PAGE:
Artists Space Gallery facts for kids
The gallery was founded in 1978 by Melbourne painter and photographer Wes Placek. He was joined in the early 80's by his partner Sophie Nowicka a textile designer and artist, who assisted in administration of the gallery and in curatorial selection of exhibitions.
When it opened, the gallery occupied the top floor of a 1920s shopfront in the main street at 127 Buckley St., near the railway station in the working-class suburb Essendon. In 1987 the Gallery was relocated, closer to Melbourne CBD and amongst a growing number of other galleries. Though it also showed other media, it was among contemporary specialist photography galleries The Photographers' Gallery, Brummels and Church Street that revived the medium as an art form. The new space, with four times the floor area, was in a former warehouse in North Fitzroy at 150 Park Street on the corner of Best Street, opposite a linear park created from the Inner Circle Railway Line which had closed in 1981.
A range of exhibitions included emerging artists and those well recognised nationally and internationally. While located in Essendon, in the opinion of The Age newspaper art reviewer Beatrice Faust, Placek's exhibitions "accumulated a lot of critical capital," as it "showed small collections of consistently good and sometimes excellent work," including Robert Mapplethorpe's 1983 photogravure suite 'Flowers', and also Bettina Rheims. However, in her 1987 review, just after the relocation, Faust feared the extra space would affect the quality of the work shown, though favourable reviews continued.
It signifies the impact of the Gallery, that founder Placek was himself included, among many of the past exhibitors at Artists Space, in the landmark survey show and publication of photography of the 1970s and 1980s, The Thousand Mile Stare.
Artists Space Gallery closed in 1990.
- 1984: Ryszard Otręba, prints (the poster from this solo exhibition is in the collection of the National Gallery of Australia)
- 1986, October 11–November 9: Sol Weiner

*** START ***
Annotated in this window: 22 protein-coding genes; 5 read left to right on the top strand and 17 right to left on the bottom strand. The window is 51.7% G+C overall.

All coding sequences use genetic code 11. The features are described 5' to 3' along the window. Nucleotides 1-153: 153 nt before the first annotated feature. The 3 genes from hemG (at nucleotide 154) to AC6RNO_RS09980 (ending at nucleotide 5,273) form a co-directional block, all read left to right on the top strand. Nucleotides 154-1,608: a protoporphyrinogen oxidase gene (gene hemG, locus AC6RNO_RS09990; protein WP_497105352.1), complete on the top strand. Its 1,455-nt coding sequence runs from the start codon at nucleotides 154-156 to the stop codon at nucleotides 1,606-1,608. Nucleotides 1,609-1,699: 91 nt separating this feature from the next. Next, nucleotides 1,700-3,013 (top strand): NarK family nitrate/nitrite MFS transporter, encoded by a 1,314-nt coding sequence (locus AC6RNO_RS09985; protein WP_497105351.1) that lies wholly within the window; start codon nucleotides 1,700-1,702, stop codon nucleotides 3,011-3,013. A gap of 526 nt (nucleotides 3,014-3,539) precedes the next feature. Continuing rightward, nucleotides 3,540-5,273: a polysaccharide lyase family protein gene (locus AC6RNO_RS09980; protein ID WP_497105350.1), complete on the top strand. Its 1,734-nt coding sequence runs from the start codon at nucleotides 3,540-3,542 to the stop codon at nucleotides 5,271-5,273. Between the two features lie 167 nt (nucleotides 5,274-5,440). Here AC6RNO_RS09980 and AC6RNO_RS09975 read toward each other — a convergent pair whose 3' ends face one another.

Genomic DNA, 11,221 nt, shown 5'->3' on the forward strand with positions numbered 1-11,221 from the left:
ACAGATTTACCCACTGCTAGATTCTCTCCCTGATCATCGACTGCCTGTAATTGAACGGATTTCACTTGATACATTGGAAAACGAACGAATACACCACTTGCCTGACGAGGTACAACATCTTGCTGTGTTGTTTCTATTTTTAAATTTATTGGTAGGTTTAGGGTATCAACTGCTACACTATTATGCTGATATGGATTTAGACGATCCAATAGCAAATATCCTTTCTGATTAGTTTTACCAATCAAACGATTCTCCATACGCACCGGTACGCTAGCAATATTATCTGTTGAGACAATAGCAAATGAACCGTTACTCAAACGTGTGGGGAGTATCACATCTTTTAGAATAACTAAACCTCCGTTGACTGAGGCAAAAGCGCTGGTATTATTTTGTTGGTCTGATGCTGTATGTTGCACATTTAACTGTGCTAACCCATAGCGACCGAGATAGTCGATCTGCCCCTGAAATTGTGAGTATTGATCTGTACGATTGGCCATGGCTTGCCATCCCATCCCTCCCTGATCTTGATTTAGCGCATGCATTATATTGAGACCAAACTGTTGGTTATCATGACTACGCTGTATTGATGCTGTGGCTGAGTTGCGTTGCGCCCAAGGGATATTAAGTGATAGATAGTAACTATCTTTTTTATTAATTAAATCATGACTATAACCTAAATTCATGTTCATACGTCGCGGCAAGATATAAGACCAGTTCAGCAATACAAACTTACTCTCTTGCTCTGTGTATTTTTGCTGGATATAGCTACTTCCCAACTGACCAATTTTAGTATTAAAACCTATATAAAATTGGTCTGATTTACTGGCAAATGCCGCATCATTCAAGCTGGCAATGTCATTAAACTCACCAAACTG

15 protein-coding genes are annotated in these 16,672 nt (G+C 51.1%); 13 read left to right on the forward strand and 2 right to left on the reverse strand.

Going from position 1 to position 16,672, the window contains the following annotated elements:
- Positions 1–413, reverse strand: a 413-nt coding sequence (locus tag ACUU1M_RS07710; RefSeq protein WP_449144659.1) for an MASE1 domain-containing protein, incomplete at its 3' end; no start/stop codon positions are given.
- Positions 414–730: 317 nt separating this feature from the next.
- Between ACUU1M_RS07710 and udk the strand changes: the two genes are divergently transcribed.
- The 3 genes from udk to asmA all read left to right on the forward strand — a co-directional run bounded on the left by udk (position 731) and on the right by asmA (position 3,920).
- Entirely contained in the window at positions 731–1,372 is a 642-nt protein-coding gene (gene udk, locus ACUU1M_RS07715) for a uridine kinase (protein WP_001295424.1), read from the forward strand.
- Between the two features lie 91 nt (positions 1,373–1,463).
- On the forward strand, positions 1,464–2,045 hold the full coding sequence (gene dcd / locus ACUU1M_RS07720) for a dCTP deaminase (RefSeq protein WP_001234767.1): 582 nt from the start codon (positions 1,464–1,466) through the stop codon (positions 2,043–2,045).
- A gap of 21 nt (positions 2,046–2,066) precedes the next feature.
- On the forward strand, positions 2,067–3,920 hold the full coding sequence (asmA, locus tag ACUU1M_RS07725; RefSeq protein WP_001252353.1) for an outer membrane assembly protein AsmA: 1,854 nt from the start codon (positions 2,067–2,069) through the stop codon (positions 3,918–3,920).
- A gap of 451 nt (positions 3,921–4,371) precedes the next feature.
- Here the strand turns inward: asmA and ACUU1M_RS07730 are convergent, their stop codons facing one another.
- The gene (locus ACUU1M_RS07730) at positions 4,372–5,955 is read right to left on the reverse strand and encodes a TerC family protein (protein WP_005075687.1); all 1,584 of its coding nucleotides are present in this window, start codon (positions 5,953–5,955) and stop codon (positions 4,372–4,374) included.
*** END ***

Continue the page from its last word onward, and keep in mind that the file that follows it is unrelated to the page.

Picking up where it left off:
- 1986, November 17–December 14: Displaced Objects - Works by Chris Barry
- 1987, to August 30: Lauren McIntyre
- 1987, from Nov 4: "Just Wot”, an exhibition of visual poetry. Incl. Mimmo Cozzolino, Norma Pearce, Anthony Figallo, Julie Clarke-Powell
- 1987, to 31 December: Urban Structures, Janina Green, Lita Los Angeles, Bernice McPherson, Craig McGee, Wes Placek.
- 1988, to 29 Feb: Michael Caddy, Di Clark, Ann Slater
- 1988, 3-27 August: Wes Placek, Paintings
- 1988, 7-25 September: Portraits by Paul Cox, Ben Lewin, Wolfgang Sievers
- 1988, September: Double Exposure
- 1988, to October 29: Peter Shaw, A Year of Bad Weather
- 1988, to 22 October: Louis Geraldes and Graham Willoughby, Paintings
- 1988, to 18 November: Anthony Figallo and Lloyd Jones; Images of La Mama, and Photographic Collages by Chris Barry
- 1988, to 18 December: Graduate Show, Victoria College
- 1989, to April 7: Still Life, photography by Janina Green, Robert Mapplethorpe, Wes Placek, Bettina Rheims
- 1989, to 29 July: Wes Placek, Works from the kitchen
- 1989, 6—31 August: Grant Hobson, Transcending Toughness, and work by Paul Watkins
- 1990, to 28 July: Kodak Five Visions, Bill McCann, Charles Radnay, Janina Green, Wes Placek
- 1990, to August 25: Ian McIntosh ‘Affection’; Rick Wood ‘Fugue’
- 1990, to November 30: Phillip Institute of Technology 1990 Photography Graduates
- 1990, to December 22, Paintings and sculptures by Wes Placek, Erika Vike, Sophie Nowicka, Graham Willoughby, Brian McNamara
Artists Space Gallery Facts for Kids. Kiddle Encyclopedia.